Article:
0:52:19 DM: So I’ve allowed myself to roam on topics because it is early, and I didn’t sleep well. But I also just wanted to sort of share this point of view, which is what… I call it “poetic atheism.” It’s very close to humanism, but I like making a point that we’re really talking atheism here; no spirit, no ghost, no nothing, no supernatural. But the poetic part is to say that when we only lean on science to… We’re missing half the patrimony, that most artists and poets are doubters at least, because why else would you become one? You’re trying to figure out the world for yourself, so it’s really, you have a few poets who write about God, but most of them don’t. Keats knows he’s dying and he’s already coughing blood, and he’s writing about it: “When I have fears that I may cease to be,” and then in the last two lines he says he goes to the beach, and he goes down to the wide world to think, “Till Love and Fame to nothingness do sink.” He goes to the beach, not the church.
0:53:25 DM: I’ll stop there, ’cause I want questions. Yeah, well, I’ll just say, I want it to be clear that there is a way of speaking about meaning and morality without God, because we always have been, right? The holding wasn’t holding us. We were always doing it, and we’re doing it now, but the more conscious you are of it, the more beautiful it is. And for community, we’re doing what needs to be done which is show up. It’s good to come out of the closet, but you also have to leave the house.
0:54:17 Speaker 8: Hi, thanks for being with us. One of the most profoundly sad suicides I know of is David Foster Wallace, and how for many years, had suffered depression that seemed to be untreatable.
0:54:34 DM: David Foster Wallace is a very sad case because he actually was saying that he felt cured, he just didn’t like the meds he was on, and so he went off of them, and it was very soon after that that he did it. But yeah, it’s very tragic, but it also reminds us. Most of us think we’re gonna be happy when we’re successful, and it just doesn’t work. It doesn’t work. You just… What works is trying to be successful, so you work hard and have purpose, and have direction. Sometimes though, success makes someone feel very guilty for not being happy, because we all believe this thing.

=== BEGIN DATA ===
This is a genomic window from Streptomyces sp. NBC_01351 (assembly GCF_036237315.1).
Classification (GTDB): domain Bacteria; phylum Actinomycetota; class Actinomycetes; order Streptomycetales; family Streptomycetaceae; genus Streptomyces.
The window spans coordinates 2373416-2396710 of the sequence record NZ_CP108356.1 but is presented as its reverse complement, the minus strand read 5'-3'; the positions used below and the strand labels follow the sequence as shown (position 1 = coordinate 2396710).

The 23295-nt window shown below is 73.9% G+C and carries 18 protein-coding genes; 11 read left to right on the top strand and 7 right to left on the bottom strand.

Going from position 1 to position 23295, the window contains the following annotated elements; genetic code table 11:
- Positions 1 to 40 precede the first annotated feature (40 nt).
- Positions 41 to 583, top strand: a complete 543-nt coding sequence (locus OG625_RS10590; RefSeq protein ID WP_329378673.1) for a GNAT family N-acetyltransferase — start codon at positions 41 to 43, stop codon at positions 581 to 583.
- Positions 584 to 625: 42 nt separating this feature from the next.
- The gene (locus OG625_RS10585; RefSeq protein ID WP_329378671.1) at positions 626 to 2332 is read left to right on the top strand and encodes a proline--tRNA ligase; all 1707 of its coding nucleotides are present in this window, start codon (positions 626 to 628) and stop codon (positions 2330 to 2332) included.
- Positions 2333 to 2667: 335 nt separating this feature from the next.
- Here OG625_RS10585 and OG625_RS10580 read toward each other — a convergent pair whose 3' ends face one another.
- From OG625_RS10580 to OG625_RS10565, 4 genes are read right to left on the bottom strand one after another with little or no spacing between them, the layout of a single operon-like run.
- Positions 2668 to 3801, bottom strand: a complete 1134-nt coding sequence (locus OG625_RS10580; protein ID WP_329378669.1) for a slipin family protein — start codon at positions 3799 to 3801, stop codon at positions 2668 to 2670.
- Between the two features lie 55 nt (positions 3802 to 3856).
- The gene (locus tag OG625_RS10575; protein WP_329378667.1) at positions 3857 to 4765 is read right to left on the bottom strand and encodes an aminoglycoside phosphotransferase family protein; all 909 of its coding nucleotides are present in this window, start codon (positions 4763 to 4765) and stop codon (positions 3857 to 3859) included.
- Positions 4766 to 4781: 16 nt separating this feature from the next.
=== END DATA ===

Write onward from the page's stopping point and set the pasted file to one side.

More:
0:55:12 DM: And so when you see the very successful using drugs to the point of death or killing themselves, it looks like a conundrum, but it’s not really. They found out they were still sad, and the rest of us are running towards it the rest of the whole life. But yeah, with him it’s tough to lose a person like that.
0:55:37 Speaker 9: And thank you for talking this morning. I have a couple questions, but I’ll pick…
0:55:42 S?: Keep it to one.
0:55:43 S9: Right, right. Do you choose the terminology “killing yourself” or “committing suicide” in lieu of dying by suicide or pathologizing suicide to the point of making suicide a disease and thinking of it psychiatrically, and then why?
0:56:04 DM: That’s a great question. I think that, well, we can sort of show with lots of different kinds of statistical studies that suicide is much more impulsive than we usually think. We think it’s the sort of chronic end-point of an almost biological disease, and that’s not what we see. What we see is people are very often have had a loss or humiliation within a few months before. There have been lots of different studies and different ways that we can look at that, so I think shame is one of the big things that happens. If a person feels shame, it’s very hard to get rid of that, and you can feel shame for things you didn’t do. Things that happened do you. But yeah, with the terminology, it’s certainly one of the things where, yeah I prefer…
0:57:04 DM: Yeah, I don’t think it’s mostly the end-point of a biological disease. And more people die by suicide every year in this country than by murder. It’s the top third killer of people under around 45, and between like 15 and 45, it’s one of the top ten killers in the country for every age. People who do it the most are older white men. Women try more, but complete less, we think because of access to guns. More than half of the gun deaths in this country are suicide, and more than half of the suicides in this country are guns. Access to means. I get letters from people saying that they put their gun, they wanna hunt, but they keep their gun somewhere else, because they know themselves. In the ’90s, the UK made it illegal to sell large amounts of acetaminophen. You had to buy them in a bubble pack, only a few at a time. Big deal, so go to a couple different pharmacies, buy ’em, and pop ’em out, right?